What makes a good city? Urban design, explained

Sidewalk cafes with lights and trees in Denver's Restaurant Row.

First in a series of illustrated essays: Part 1: An introduction to urban design

“Why do the apartment buildings all look the same?”

“Why does South End look so boring?”

“Why is it so dense?”

“What about traffic?”

Questions like these have become common in Charlotte over the past several years. Charlotte neighborhoods such as Plaza Midwood, South End, Elizabeth and uptown have seen substantial redevelopment, and the quality of those projects has varied from very good to abysmal. Elected officials are tasked with approving or denying these projects, and to many observers, some decisions by the council and the Charlotte-Mecklenburg Planning Commission seem hard to understand.

I have sympathy for those appointed and elected officials. They are bombarded with conflicting opinions, hyped-up images from developers, real-estate jargon, and innumerable empty platitudes about “community, ” all while facing real community opposition to almost everything, and whether a good or a bad project makes little difference.

Amid this confusion, bias and hypocrisy, our appointed and elected officials are expected to distinguish objectively between good projects and bad ones. They should resist community opposition when it’s misplaced and withstand developers’ pressure to bend (or break) city policies so those developers can make more money. Elected officials are also supposed to ignore the large amounts of money developers contribute to their “war chests” for their campaigns. Within this maelstrom of conflict, our elected officials hold the ultimate power to grant or withhold legal rights on property. Their decisions alter the city’s landscape for decades – for better or worse.

At the same time, residents and voters navigate this maze with a similar lack of specialized knowledge and tend to complain reflexively about the same topics – density and traffic – whether they are relevant or not. We all need to become better educated on these topics. For instance, with an open mind we can learn that sometimes density is the solution, not the problem, and that congestion can be a sign of an attractive and successful part of town.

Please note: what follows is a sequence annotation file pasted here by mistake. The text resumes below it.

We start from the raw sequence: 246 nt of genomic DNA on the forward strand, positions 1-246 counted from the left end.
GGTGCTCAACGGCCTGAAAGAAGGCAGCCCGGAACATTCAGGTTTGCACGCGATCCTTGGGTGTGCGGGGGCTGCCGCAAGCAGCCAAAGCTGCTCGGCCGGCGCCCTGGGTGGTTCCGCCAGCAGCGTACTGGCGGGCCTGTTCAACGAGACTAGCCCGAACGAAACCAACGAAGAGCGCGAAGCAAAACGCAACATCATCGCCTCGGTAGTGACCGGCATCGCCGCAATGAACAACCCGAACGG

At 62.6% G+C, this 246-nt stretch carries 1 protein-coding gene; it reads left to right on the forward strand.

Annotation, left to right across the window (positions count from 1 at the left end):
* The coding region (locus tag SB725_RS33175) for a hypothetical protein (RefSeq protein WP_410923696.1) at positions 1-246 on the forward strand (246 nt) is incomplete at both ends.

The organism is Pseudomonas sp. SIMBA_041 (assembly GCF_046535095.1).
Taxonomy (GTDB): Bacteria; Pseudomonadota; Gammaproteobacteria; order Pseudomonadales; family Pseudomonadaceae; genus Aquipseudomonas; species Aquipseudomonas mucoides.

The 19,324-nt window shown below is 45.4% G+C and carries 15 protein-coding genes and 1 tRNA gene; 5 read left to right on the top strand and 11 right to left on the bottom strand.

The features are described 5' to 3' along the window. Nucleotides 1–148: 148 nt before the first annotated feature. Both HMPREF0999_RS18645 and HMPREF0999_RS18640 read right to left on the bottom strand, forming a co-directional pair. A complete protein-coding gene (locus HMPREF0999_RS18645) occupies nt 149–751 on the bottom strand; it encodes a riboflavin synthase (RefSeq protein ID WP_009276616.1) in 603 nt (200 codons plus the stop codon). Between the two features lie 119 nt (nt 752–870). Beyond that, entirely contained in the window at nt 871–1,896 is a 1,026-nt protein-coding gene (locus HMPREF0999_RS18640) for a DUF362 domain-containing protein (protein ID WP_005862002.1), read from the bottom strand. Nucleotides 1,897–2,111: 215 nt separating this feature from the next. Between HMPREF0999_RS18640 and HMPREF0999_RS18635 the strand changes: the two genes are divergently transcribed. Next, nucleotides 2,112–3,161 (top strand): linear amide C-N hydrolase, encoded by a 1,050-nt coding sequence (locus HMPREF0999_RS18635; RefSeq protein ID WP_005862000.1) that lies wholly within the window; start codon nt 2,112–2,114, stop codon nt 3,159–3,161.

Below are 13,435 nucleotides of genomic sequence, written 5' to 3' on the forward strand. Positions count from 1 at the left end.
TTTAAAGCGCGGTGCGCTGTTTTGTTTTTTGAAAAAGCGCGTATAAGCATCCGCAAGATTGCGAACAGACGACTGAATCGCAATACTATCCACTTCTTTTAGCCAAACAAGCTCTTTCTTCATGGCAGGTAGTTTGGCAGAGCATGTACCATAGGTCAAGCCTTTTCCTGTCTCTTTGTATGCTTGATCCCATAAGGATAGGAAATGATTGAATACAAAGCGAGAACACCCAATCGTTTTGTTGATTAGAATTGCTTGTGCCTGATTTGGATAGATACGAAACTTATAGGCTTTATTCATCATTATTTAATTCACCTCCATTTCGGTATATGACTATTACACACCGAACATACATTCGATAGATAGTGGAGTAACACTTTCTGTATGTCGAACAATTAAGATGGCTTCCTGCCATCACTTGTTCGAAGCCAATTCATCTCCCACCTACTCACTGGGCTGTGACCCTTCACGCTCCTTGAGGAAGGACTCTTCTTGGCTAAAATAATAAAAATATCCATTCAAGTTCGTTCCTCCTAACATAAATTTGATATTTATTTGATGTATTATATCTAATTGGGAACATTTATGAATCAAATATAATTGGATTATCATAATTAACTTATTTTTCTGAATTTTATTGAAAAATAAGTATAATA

At the heart of this debate is the practice of urban design, a special expertise that’s a trifecta of architecture, planning, and landscape design. Simply put, urban design is the discipline that plans the public spaces of the city to make sure they’re attractive, safe, and efficient. And  “public spaces” does not mean only parks, plazas and playgrounds. Streets and alleys are also public spaces. So are squares, traffic circles and greenways. Urban design embraces issues of transportation, including on foot, by bike and in cars, buses, trams and trains. It orchestrates the special character of a neighborhood or district and sorts out how that part of a city relates and connects to the other parts.

At the farmers market in downtown Des Moines, Iowa, the building facades lining the streets act as “walls” to the linear “urban room” holding all this activity. How those facades are designed helps define whether the space is attractive and functional – or not.  Photo: David Walters

In short, urban design shapes our “public realm,” the spaces we all share, places that are public with open access. These are the “urban rooms” in which we live our public lives. Buildings are the “walls” that shape, enclose, and define these urban rooms.

This preface, with the illustrated slideshow accompanying it, is the introduction to a series of illustrated essays intended to provide resources for elected officials, government staffers and regular residents. The series forms a simple primer about urban design that can make everyone who cares about Charlotte more informed – and thus more able to make good decisions.


Six strategies essential for successful urban design

1. Block size and block structure must be scaled for easy pedestrian use.

2. Streets must connect for efficient travel choices. This means small block sizes.

3. Fronts must be distinct from backs. (Fronts face fronts, and backs face backs.)

4. The relationship between public realms and private realms should be carefully designed.

5. Density is essential in key locations: You can’t have active public spaces without it.

6. Mixing uses in walkable proximity promotes economic and physical sustainability.


David Walters is professor emeritus of architecture and urban design at UNC Charlotte. He presented a version of this to the Charlotte-Mecklenburg Planning Commission at its retreat Sept. 14.